Palmitoylation is a kind of fatty acylation where a palmitoyl group (derived from palmitic acid see below) is added to specific amino acid residues on a protein (usually cysteine, but some times serine or threonine)
This post-transcriptional modification of proteins can play an important regulatory role by affecting where the proteins localize, how they interact with other proteins, etc.
In spite of playing an important regulatory role, the palmitoyl proteome has yet to be fully elucidated. The researchers behind this week’s BioGPS featured article used bioinformatics to identified over 200 potential palmitoylation targets, including Toll-Like Receptor 2 which plays an important role in the immune response.
Learn more about the researchers, their work, and how they used BioGPS in the feature post and check out their cool findings in their open access article
Happy New Year! May you enjoy new relationships and build new bridges in your personal network. Speaking of networks, this week’s BioGPS featured article looks at protein interactions and metabolic networks to uncover bridge proteins in bile acid metabolism which may have prognostic potential for colorectal cancer.
The researchers defined a new metric, “Bridgeness” (which represent the degrees of connection between sensors and enzymes) in their network-based approach for finding prognostic markers in colorectal cancer. Although it’s too early to say whether or not this research will lead to improved prognostic tools, it’s still very exciting, considering the current methods for colorectal cancer screening. Sorry, but endoscopies or colonoscopies for screening purposes are such a pain in the butt!
Think their research is cool? See the BioGPS featured article for the researcher’s perspective/insight on their work here, or read the original research article. You can also comment on their open access paper here.
This year, BioGPS has received 40K more queries than last year, and that’s not even counting this month’s queries!* According to google scholar, the BioGPS paper has been cited 586 of which 143 were publications in 2014. Publications about the default data sets used in BioGPS were cited 4957 times of which 414 citations were from publications this year. The most recent BioGPS application paper about BioGPS and MyGene.info was cited 36 times this year for a total of 51 citations.
Thank you for using BioGPS and letting us know about your awesome research. We hope you will continue to add new plugins and tell us (and your colleagues) how BioGPS has been incorporated into your research. Happy New Year!
*2014.01.02 edit – December’s usage stats were a record-breaking 101252 queries! This means the total usage in 2014, was 140k queries higher than in 2013.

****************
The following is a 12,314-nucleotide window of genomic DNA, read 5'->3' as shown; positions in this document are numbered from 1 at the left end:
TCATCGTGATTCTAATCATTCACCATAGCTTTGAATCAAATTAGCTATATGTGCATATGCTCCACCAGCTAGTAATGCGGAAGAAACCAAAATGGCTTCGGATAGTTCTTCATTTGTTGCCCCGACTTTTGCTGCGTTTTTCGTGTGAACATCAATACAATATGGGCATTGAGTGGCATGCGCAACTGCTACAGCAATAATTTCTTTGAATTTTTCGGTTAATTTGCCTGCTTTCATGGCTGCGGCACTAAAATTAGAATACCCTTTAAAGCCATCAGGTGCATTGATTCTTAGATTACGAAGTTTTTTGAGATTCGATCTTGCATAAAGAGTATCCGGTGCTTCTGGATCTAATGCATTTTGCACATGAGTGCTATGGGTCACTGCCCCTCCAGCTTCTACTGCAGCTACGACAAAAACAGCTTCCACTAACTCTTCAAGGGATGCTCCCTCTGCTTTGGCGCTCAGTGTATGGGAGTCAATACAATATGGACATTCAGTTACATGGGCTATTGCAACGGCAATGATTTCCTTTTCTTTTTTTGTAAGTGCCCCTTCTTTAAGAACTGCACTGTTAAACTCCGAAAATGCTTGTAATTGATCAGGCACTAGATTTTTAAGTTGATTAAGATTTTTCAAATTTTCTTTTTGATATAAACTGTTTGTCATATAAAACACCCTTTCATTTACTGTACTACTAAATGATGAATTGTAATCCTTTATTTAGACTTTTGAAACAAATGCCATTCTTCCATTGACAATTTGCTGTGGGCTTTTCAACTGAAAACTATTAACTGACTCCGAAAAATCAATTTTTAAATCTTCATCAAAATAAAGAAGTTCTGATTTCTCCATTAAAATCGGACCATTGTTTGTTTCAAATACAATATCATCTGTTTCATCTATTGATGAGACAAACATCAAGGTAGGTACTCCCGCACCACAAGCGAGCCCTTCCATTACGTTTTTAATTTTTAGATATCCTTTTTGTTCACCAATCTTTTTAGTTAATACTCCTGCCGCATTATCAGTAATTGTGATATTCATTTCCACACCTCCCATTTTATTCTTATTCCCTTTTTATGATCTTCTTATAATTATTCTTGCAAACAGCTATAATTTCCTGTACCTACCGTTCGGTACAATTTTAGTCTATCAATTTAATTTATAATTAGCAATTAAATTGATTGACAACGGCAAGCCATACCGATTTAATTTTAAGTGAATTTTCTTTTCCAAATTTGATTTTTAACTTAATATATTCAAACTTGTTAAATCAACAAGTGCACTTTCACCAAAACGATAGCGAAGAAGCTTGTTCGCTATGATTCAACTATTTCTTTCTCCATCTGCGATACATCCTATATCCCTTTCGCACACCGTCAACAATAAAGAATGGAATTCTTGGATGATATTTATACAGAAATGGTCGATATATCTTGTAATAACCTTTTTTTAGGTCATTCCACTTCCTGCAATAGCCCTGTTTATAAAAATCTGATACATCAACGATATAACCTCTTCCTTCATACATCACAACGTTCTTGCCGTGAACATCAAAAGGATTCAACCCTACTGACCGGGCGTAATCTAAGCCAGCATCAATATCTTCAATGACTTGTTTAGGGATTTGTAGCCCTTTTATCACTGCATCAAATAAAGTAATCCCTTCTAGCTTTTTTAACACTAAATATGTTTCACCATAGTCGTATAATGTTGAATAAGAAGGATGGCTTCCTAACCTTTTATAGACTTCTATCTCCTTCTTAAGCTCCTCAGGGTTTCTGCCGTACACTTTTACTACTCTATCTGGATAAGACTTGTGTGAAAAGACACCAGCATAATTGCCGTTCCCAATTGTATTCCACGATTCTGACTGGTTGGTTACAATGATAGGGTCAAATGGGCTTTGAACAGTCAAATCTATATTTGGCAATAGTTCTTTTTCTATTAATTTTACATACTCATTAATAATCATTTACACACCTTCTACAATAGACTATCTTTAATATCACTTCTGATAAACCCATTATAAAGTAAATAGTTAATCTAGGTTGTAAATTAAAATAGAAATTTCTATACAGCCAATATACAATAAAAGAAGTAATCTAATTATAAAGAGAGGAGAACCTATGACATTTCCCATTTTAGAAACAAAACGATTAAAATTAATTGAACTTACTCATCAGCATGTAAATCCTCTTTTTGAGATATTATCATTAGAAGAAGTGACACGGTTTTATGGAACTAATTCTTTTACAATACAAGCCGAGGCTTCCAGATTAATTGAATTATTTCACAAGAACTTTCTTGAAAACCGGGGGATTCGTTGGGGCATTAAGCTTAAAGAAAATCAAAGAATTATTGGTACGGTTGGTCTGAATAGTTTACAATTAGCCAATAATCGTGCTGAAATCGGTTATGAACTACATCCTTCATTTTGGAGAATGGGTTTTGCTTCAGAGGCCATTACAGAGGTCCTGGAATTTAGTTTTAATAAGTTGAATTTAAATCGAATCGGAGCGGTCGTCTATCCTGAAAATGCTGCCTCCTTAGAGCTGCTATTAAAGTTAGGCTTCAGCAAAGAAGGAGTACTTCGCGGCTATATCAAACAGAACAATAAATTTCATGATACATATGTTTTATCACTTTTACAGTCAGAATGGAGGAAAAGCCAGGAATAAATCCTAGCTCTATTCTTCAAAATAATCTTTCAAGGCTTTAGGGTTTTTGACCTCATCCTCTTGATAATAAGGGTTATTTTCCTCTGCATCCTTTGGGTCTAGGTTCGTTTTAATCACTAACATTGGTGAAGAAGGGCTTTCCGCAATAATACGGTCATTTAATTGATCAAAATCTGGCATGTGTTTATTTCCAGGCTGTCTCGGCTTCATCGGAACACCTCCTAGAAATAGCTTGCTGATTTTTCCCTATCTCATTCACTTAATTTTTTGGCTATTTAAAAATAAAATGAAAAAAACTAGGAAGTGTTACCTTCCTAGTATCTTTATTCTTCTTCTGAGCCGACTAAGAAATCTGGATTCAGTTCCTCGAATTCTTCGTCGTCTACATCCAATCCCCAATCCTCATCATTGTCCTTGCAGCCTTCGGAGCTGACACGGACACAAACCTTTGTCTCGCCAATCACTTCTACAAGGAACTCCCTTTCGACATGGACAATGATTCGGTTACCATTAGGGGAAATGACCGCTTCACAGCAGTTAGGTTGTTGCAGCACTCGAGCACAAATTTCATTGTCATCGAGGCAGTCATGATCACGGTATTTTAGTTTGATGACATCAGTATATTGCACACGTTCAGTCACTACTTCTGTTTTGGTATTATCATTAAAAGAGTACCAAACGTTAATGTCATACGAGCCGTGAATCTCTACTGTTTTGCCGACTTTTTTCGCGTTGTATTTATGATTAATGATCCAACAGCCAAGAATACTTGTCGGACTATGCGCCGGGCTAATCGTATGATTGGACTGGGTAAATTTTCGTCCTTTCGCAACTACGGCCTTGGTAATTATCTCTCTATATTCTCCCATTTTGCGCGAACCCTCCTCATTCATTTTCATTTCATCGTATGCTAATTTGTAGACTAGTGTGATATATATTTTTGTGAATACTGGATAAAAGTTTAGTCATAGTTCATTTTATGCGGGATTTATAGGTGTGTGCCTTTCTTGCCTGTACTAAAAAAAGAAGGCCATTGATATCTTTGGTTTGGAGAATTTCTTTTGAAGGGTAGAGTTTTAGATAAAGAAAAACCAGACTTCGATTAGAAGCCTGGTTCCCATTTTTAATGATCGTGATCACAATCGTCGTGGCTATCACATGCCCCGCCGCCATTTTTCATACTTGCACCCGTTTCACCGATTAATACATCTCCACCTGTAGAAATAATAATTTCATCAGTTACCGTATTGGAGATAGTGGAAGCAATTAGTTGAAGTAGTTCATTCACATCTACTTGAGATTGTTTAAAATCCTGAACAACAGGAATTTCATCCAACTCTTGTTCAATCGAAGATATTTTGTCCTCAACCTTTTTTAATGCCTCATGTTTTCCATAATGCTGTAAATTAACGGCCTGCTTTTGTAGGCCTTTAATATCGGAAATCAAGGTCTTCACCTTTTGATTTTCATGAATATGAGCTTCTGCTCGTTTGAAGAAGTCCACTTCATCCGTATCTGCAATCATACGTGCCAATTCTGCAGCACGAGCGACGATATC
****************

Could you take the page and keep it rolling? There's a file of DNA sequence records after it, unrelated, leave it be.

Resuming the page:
Turns out, the FAA has more than just a functional genomics team conducting research on all aspects of making flying safer such as:
All of which is exciting and intriguing, but before we digress any further, why is the FAA even interested in this topic?
One reason is microbes! Post-mortem microbial fermentation can produce ethanol in a cadaver, making it difficult to determine if the deceased had been drinking or not based solely on blood alcohol levels. In order to help accident investigators distinguish the source of the blood alcohol content, the FAA Functional genomics team profiled gene expression changes in the blood during acute ethanol exposure. This enabled researchers to identify several patterns of gene expression changes related to alcohol consumption as well as potential biomarkers for future investigation. Not only does this have important implications in investigating the cause of plane crashes, it also has enormous potential for verifying whether or not alcohol played a role in other accidents.
One might think that all the hype and panic surrounding Ebola in the US would help to raise awareness for infectious diseases closer to home, but many New World hemorrhagic fever viruses remain largely unknown to the public at large. Junin virus is one such arenavirus that has caused hemorrhagic fever outbreaks in Argentina. Fortunately a vaccine has helped to curb the incidence of disease; however, there are few treatment options available once someone is infected with this virus. Hence, it is important to better understand the behavior of the virus in the host from infection to pathogenesis. Better understanding could lead to better treatment options for not just Junin virus, but also related hemorrhagic fever arenaviruses. The researchers behind this paper used and siRNA screen to find genes that affect Junin virus entry into cells and discovered a potential therapeutic target.
Investigated By: Researchers for 8 renal transplant centers
Has implications for: Renal transplant patients and their medical providers (pending further validation studies, regulatory trials and approvals)
WHY: 15-20% of renal transplant patients experience acute rejection, but the current method to detect acute rejection involves taking a biopsy following suspicious blood test results (in other words, more surgery!). Worse yet, the suspicious blood test results are non-specific for acute rejection, and usually a bit too late when it is indicative of acute rejection.
WHAT: A blood test to detect risk of acute kidney transplant rejection called the Kidney Solid Organ Response Test (kSORT)
HOW: Analyzing gene expression of >500 blood samples from 436 renal transplant patients divided into 1 training set and 3 validation sets.